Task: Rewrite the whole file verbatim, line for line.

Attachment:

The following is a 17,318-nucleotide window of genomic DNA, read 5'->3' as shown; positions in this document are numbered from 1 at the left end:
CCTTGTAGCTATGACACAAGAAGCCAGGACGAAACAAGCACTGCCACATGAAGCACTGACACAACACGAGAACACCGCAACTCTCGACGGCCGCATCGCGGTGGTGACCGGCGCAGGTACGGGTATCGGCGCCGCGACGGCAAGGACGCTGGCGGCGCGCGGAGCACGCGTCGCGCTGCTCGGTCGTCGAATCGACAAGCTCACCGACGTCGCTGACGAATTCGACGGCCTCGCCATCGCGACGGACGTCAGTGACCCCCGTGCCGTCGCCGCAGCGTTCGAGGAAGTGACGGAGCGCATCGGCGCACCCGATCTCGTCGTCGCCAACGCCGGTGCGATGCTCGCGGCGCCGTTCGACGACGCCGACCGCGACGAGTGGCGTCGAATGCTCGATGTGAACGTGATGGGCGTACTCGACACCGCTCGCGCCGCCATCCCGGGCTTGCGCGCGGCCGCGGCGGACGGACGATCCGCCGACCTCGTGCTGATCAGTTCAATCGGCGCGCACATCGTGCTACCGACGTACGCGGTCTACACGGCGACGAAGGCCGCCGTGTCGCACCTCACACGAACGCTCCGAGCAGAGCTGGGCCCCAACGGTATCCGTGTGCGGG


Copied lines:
The following is a 17,318-nucleotide window of genomic DNA, read 5'->3' as shown; positions in this document are numbered from 1 at the left end:
CCTTGTAGCTATGACACAAGAAGCCAGGACGAAACAAGCACTGCCACATGAAGCACTGACACAACACGAGAACACCGCAACTCTCGACGGCCGCATCGCGGTGGTGACCGGCGCAGGTACGGGTATCGGCGCCGCGACGGCAAGGACGCTGGCGGCGCGCGGAGCACGCGTCGCGCTGCTCGGTCGTCGAATCGACAAGCTCACCGACGTCGCTGACGAATTCGACGGCCTCGCCATCGCGACGGACGTCAGTGACCCCCGTGCCGTCGCCGCAGCGTTCGAGGAAGTGACGGAGCGCATCGGCGCACCCGATCTCGTCGTCGCCAACGCCGGTGCGATGCTCGCGGCGCCGTTCGACGACGCCGACCGCGACGAGTGGCGTCGAATGCTCGATGTGAACGTGATGGGCGTACTCGACACCGCTCGCGCCGCCATCCCGGGCTTGCGCGCGGCCGCGGCGGACGGACGATCCGCCGACCTCGTGCTGATCAGTTCAATCGGCGCGCACATCGTGCTACCGACGTACGCGGTCTACACGGCGACGAAGGCCGCCGTGTCGCACCTCACACGAACGCTCCGAGCAGAGCTGGGCCCCAACGGTATCCGTGTGCGGG